Aqua/Water/Eau, Saccharomyces/Camellia Sinensis Leaf/Cladosiphon Okamuranus/Rice Ferment Filtrate*, Glycerin, Propanediol, Dimethicone, Squalane, Diisostearyl Malate, Behenyl Alcohol, Myristyl Myristate, Dipentaerythrityl Hexahydroxystearate, Bis-Diglyceryl Polyacyladipate-2, Tridecyl Trimellitate, Chondrus Crispus Extract, Betaphycus Gelatinum Extract, Eisenia Arborea Extract, Oryza Sativa (Rice) Bran Extract, Panax Ginseng Root Extract, Origanum Majorana Leaf Extract, Thymus Serpyllum Extract, Malva Sylvestris (Mallow) Flower Extract, Sodium Hyaluronate, Inositol, Gold, Sericin, Phytosteryl Macadamiate, Butylene Glycol, Beheneth-20, Sorbitan Tristearate, Disodium EDTA, Dimethicone/Vinyl Dimethicone Crosspolymer, Sodium Acrylate/Acryloyldimethyltaurate/Dimethylacrylamide Crosspolymer, Caprylyl/Capryl Glucoside, Sorbitan Isostearate, Ethylhexylglycerin, Parfum/Fragrance, Alcohol, Phenoxyethanol, Mica (Ci 77019), Titanium Dioxide (Ci 77891), Tin Oxide (Ci 77861), Violet 2 (Ci 60725)* Hadasei-3

Tatcha At-a-Glance

The allure of ancient beauty treatments coupled with modern science is tempting for many peopleand the Japan-inspired brand Tatcha plays that combination up to the max. As the story goes, Harvard graduate and businesswoman Victoria Tsai, had a chance encounter with a modern-day geisha on a trip to Kyoto, Japan. What followed was an introduction to a fabled book on the beauty secrets of the geisha, which led to Tsais desire to translate these secrets and tips into a modern-day skincare line.

The hallmark ingredients Tsai and her team seem most interested in are of Japan-inspired such as green tea, red algae, and rice bran which are supposedly mentioned often in the ancient geisha beauty book. Although all three of these ingredients have merit for skin, research hasnt shown them to purify or do some of the other things for skin that Tatcha claims. What you really need to know is none of these are the solution for any skin concern or for any skin type.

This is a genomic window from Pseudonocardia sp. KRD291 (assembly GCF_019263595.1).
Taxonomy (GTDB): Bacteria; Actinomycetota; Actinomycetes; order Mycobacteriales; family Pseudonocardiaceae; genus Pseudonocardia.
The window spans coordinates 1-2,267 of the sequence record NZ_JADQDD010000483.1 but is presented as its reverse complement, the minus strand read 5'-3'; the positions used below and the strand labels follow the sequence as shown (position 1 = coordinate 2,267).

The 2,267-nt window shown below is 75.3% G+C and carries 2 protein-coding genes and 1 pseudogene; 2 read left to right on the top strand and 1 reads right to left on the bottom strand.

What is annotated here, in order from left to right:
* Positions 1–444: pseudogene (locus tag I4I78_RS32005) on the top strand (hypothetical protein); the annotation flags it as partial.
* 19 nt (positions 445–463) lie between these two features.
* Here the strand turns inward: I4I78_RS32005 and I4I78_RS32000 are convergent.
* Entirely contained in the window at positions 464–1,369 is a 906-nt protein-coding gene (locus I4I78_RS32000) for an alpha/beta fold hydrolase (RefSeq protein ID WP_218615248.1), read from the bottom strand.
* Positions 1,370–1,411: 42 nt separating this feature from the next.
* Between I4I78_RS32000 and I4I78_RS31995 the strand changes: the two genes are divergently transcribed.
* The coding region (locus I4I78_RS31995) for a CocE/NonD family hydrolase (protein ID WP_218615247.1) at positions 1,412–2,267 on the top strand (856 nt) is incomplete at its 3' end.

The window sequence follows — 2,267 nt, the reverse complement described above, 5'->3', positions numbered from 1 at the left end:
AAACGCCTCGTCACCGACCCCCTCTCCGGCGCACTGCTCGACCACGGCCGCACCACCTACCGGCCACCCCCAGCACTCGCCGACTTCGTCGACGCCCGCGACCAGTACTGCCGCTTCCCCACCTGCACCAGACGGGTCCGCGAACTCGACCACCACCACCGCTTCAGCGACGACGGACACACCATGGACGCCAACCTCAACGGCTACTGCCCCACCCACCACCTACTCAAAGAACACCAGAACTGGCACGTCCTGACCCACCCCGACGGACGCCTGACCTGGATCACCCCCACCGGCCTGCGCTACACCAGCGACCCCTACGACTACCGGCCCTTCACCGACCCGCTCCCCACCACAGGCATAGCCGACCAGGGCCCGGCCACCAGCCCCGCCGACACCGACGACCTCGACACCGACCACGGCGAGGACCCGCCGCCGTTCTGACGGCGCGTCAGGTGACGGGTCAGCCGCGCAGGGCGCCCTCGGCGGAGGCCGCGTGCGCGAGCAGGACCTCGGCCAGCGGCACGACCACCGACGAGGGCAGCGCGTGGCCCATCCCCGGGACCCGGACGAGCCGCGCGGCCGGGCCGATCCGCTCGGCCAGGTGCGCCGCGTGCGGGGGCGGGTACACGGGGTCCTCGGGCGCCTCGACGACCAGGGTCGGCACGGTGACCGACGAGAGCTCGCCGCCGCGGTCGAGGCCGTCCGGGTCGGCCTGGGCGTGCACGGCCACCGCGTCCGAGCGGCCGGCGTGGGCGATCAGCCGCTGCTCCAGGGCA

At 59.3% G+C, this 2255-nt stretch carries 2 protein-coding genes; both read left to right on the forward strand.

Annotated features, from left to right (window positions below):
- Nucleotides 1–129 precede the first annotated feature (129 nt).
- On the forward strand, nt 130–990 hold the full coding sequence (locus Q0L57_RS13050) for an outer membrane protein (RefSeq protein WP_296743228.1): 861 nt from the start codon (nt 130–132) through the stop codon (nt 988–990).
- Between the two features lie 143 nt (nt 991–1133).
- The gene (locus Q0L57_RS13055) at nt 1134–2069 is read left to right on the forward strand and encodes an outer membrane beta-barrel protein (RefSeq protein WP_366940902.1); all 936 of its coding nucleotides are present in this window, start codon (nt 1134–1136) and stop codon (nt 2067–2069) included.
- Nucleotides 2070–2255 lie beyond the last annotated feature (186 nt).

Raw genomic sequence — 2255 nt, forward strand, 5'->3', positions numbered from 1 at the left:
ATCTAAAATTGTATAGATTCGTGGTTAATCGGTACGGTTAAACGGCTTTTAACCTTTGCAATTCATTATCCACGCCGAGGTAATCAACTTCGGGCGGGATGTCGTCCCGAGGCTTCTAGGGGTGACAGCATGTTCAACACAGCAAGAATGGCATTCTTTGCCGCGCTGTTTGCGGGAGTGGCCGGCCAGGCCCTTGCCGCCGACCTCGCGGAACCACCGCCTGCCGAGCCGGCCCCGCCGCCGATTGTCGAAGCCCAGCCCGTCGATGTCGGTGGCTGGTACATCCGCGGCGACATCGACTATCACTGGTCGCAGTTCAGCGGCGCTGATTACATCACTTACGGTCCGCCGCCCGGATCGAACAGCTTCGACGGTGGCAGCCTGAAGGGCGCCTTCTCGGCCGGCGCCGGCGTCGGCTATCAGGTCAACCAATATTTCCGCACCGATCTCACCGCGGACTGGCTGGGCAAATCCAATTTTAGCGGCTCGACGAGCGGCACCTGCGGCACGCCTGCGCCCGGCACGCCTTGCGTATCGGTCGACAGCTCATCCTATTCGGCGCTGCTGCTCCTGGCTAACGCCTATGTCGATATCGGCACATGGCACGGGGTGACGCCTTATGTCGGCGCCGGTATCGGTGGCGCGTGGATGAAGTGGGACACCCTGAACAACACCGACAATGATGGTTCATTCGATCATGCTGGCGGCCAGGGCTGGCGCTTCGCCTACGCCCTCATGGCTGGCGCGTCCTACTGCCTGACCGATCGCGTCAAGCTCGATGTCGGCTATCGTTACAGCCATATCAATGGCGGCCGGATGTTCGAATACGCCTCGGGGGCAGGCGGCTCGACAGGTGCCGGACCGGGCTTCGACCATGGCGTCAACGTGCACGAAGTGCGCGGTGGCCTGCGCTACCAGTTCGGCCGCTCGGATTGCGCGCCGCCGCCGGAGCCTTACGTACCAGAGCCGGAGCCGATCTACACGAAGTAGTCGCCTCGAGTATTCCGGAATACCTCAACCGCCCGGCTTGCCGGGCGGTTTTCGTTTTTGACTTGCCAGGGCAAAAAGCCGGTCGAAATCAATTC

One more point, the entire premise of Tatcha is built around Japanese geishas beauty routines, but this assumes that under all of their decorative makeup, geishas have (or had) beautiful, flawless skin. In all likelihood, some do and some dont, but its quite likely that when unadorned and viewed close up, these women have the same types of skin issues as women the world oversave for perhaps fewer signs of sun damage, as most east Asian cultures are careful about avoiding sun exposure.

Enough about the marketing story because what really matters is the quality of the products and whether or not they are beneficial for skin. The short answer is this line has more problematic formulations than beneficial ones.

Chief among the concerns that keep us from getting behind this line are an abundance of fragrance (natural or not, fragrance can irritate skin) and several products housed in jars that expose their delicate ingredients to light and air.

Admittedly, its easy to get swept up in what the ancients knew and kept to themselves for centuries, only to have these seemingly amazing secrets finally divulged. We wish that were a wise way to find the best products for your skin, but despite Tatchas promises, your skin will be left wanting more.

For more information about Tatcha visit www.tatcha.com.

About the Experts

The Beautypedia team consists of skin care and makeup experts personally trained by the original Cosmetics Cop and best-selling beauty author, Paula Begoun. We’re fascinated by skin care and makeup products and thrilled when they meet or exceed our expectations, but we’re also disappointed when they fail to perform as claimed, are wildly overpriced, or contain ingredients scientific research has proven can hurt skin.

Our mission has always been to help you find the best products for your skin, no matter your budget or preferences. Beautypedia’s thorough and insightful reviews cut through the hype and provide reliable recommendations for all ages, skin types, and skin tones.